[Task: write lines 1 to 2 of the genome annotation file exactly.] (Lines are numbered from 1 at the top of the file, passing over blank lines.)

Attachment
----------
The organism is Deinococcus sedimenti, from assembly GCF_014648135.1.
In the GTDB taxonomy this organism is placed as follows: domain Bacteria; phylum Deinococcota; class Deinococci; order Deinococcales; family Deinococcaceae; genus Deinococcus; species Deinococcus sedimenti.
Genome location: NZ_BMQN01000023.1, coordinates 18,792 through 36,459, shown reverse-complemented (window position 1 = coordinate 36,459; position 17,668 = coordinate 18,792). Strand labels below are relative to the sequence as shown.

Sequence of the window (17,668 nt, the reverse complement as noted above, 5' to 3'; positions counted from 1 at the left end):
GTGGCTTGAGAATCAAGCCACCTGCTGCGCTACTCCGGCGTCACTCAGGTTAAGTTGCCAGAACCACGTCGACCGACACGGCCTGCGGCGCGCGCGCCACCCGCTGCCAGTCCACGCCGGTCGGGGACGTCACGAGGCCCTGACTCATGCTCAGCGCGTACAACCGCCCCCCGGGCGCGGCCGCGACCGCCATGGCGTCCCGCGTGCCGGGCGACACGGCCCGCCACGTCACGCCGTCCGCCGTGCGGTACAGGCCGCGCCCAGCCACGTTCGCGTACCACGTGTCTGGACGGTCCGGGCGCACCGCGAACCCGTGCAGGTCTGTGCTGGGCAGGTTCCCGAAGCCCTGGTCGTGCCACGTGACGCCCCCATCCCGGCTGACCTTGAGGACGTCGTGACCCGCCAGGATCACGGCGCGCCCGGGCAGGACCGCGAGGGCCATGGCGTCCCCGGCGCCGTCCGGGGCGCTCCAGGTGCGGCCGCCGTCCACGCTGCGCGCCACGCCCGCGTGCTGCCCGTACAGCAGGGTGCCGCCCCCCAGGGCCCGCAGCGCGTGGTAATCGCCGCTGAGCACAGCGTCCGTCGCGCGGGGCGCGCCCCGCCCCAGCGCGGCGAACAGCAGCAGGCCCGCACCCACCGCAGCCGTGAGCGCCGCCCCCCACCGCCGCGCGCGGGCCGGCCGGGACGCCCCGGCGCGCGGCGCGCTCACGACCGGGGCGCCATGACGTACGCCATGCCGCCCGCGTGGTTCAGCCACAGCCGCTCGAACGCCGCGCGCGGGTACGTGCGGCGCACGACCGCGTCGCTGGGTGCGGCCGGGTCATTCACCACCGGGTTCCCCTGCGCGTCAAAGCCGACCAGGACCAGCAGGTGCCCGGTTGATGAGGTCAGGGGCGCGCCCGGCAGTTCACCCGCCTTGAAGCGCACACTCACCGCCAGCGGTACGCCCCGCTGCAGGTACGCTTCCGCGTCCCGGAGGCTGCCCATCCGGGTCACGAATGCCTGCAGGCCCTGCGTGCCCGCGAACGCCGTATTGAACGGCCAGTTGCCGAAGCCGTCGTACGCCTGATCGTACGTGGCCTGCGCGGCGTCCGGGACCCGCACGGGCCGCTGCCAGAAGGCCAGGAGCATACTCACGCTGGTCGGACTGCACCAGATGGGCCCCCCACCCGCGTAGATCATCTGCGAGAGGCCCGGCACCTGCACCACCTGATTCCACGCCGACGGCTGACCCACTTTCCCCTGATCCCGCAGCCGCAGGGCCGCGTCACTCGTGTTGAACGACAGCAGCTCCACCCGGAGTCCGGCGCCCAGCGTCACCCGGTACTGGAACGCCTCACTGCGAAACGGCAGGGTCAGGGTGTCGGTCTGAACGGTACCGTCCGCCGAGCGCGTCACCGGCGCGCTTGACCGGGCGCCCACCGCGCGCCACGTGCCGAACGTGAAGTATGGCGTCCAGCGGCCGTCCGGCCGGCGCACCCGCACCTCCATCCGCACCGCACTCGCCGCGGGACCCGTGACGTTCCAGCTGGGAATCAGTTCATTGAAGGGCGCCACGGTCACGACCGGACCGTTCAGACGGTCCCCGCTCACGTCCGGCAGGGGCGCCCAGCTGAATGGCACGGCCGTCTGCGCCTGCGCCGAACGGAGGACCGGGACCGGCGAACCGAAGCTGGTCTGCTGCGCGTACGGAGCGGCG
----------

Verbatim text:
The organism is Deinococcus sedimenti, from assembly GCF_014648135.1.
In the GTDB taxonomy this organism is placed as follows: domain Bacteria; phylum Deinococcota; class Deinococci; order Deinococcales; family Deinococcaceae; genus Deinococcus; species Deinococcus sedimenti.